ARE you dreaming of a byte Christmas? Anyone with an eye to the event has already been slowly grinding gears in their mind, as the Covid constrictions wax and wane.

If we’re five in a family, does that mean Grannie’s here, but Granda has to be on Zoom? Does it mean I have to give more of my present money to Jeff Bezos? Is it an opportunity for us to mute that offensive uncle, when necessary?

Jason Leitch, the Scottish Government’s national clinical director, brought all this to a head – in his usual punchy way – on Thursday.

“We’re not going to be in large family groupings with multiple families coming round. That is fiction for this year, but I’m hopeful if we can get the numbers down to a certain level we may be able to get some form of normality ... but people should get their digital Christmas ready.”

Phew. Can we be honest? The idea of a “digital Christmas” either appals or attracts based on your prevailing mood about the celebration itself.

If Xmas is the one time in the year when extended families scattered by work (or ambition) can come together, slumping into each other with relief, united by riding an avalanche of food and drink, refreshing their sense of the shape and feel of their loved ones ... then to you, the virtualisation of Christmas is a dreaded prospect.

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However, if Xmas is the forcing together of people who didn’t choose to be related to each other, performing a specious show of unity, generating criminal amounts of wasted material, in order to serve some outdated gift ceremony ... then, y’know, cyber-Santa might have his advantages.

Another truth would be that many of us have already been building a “digital” family life throughout the pandemic. And although nothing is as good as a long hug, the long blether part can be as good as ever it was.

My own experience is of two beloved daughters at either end of the country, pursuing their missions and vocations, in whose liveliness I can immerse myself every other weekend on a multi-framed Zoom call, for hours if need be.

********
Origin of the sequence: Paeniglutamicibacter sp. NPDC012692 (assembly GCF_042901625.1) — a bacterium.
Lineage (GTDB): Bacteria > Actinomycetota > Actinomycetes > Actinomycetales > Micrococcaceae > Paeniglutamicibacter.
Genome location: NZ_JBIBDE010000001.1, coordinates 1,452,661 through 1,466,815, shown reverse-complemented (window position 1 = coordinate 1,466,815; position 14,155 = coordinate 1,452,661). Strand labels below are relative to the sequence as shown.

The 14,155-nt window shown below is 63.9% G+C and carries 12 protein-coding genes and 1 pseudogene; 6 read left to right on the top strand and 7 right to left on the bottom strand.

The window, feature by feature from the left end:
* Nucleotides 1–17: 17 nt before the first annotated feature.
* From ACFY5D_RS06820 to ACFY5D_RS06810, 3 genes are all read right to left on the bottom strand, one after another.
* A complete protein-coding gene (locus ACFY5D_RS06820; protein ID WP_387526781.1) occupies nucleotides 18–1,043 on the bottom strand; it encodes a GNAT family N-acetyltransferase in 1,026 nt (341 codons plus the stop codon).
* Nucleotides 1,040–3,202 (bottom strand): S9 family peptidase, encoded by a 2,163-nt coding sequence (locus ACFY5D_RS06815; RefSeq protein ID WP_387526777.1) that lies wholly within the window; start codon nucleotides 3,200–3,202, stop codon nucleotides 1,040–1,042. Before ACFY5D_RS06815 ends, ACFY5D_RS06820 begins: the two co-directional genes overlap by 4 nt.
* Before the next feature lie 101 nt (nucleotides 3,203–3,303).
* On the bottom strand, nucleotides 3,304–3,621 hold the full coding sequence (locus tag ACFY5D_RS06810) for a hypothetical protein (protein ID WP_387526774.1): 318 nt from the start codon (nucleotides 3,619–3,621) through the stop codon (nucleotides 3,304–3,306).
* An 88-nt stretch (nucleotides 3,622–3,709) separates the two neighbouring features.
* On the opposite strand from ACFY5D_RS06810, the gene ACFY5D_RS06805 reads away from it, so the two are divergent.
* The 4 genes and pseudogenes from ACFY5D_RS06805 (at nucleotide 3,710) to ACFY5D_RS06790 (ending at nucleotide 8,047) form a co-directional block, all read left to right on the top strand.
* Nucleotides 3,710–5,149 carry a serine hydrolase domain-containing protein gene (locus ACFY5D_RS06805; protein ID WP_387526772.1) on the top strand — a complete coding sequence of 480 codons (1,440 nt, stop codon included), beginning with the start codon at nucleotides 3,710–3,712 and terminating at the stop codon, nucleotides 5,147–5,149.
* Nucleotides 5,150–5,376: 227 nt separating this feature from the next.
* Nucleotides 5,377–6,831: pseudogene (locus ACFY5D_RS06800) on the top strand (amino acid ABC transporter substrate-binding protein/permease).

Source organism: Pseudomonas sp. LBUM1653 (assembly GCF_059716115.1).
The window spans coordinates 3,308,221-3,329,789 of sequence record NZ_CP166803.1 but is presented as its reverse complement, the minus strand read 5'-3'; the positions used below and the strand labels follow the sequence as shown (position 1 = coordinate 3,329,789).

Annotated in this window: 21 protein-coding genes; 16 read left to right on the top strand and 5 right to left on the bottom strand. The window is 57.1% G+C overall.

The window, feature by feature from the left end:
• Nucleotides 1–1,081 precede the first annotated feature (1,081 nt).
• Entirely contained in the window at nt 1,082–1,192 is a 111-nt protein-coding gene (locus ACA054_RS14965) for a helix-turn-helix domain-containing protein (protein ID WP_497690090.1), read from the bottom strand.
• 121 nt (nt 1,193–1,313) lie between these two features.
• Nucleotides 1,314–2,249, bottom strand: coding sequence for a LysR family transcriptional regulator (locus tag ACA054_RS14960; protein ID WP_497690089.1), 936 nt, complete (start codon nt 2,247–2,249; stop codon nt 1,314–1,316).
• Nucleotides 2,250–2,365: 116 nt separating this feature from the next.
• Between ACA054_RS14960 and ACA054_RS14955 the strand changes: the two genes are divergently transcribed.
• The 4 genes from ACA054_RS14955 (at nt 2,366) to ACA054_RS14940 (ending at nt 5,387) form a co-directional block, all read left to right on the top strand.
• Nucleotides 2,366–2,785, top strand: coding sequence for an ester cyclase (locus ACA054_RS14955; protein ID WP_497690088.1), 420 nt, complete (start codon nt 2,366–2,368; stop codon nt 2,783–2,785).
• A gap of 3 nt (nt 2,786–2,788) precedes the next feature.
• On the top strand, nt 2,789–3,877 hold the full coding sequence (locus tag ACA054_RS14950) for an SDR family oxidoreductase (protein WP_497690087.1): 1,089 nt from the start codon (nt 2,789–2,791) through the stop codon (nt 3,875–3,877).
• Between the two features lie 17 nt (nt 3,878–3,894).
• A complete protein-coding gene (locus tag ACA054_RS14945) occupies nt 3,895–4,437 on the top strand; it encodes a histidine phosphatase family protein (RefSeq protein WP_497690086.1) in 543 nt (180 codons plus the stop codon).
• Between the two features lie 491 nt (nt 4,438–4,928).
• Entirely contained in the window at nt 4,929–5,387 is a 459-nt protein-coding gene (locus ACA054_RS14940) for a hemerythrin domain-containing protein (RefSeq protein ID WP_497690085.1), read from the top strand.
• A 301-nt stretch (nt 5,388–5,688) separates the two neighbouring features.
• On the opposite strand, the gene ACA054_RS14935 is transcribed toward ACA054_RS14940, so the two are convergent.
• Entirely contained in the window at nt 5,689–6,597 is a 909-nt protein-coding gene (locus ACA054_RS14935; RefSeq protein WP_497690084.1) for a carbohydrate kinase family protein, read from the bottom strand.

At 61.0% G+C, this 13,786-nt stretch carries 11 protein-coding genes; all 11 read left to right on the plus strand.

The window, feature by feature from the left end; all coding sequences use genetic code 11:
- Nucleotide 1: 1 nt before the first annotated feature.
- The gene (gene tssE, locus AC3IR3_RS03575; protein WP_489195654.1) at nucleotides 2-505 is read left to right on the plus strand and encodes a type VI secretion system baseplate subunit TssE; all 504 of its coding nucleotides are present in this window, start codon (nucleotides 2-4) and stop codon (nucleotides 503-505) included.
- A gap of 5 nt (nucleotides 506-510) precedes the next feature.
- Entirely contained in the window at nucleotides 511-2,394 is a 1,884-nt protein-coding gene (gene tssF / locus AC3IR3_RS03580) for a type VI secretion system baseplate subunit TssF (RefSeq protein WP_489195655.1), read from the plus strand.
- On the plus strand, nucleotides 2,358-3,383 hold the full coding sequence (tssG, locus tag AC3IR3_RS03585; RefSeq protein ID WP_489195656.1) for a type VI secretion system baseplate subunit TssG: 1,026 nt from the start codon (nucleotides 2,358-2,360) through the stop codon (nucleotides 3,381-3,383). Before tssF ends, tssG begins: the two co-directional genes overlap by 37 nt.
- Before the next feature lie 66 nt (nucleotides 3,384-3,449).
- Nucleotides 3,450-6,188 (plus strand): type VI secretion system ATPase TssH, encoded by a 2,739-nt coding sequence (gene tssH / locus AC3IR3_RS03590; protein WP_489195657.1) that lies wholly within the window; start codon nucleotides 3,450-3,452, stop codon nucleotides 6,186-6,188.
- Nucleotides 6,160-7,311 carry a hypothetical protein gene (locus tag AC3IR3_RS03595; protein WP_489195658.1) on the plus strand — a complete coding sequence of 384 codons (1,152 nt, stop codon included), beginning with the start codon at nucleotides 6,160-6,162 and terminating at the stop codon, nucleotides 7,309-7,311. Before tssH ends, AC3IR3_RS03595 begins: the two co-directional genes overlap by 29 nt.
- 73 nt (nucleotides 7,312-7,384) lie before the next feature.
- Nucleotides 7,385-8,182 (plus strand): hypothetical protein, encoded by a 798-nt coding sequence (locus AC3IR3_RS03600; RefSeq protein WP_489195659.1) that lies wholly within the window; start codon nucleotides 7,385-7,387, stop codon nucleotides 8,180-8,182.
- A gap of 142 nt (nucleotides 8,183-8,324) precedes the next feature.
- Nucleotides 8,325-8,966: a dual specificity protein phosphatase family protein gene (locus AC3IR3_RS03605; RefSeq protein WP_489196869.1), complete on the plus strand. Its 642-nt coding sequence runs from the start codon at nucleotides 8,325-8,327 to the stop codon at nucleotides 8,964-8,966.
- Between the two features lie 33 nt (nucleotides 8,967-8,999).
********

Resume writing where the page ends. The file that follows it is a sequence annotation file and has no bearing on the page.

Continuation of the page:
I’ve attended birthdays and weddings, all of them gigglier than usual because of the amateur cinematics going on. People don’t quite get it right – but that’s often the very joyful point of it.

So we have been “getting ready for a digital Christmas” for quite a while, in many ways, under the horizon of Covid. However, if we are in one of the higher “tiers” or “levels”, as the second wave makes its Xmas/New Year peak, then I don’t want to minimise people’s feelings of unfairness or injustice.

For all of us – and for some much worse than others – it’s been a tough, demanding, disorienting year. We may have imagined that 10 months of this – non-work (or dangerous work), disrupted schooling, collapsed business plans, communal estrangement and relentless government measures – would surely be over by Xmas. That the season would be our social reward.

But if we accept that Covid’s worst pathway is expectorated droplets flying through the air, some cruelty is inevitable. Laughing, blethering, coughing, singing and canoodling at close quarters, between previously separated individuals and groups – basically, Christmas – turns out to be the very worst of contagious circumstances.

I really have zero time for the clockwork politicians who leapt all over Jason Leitch’s lines the other day, demanding better performance from the Scottish Government. We’re in a second wave because the pressure from the streets to return to a somewhat normal and sociable existence, after a dip in rates and deaths, was so overwhelming.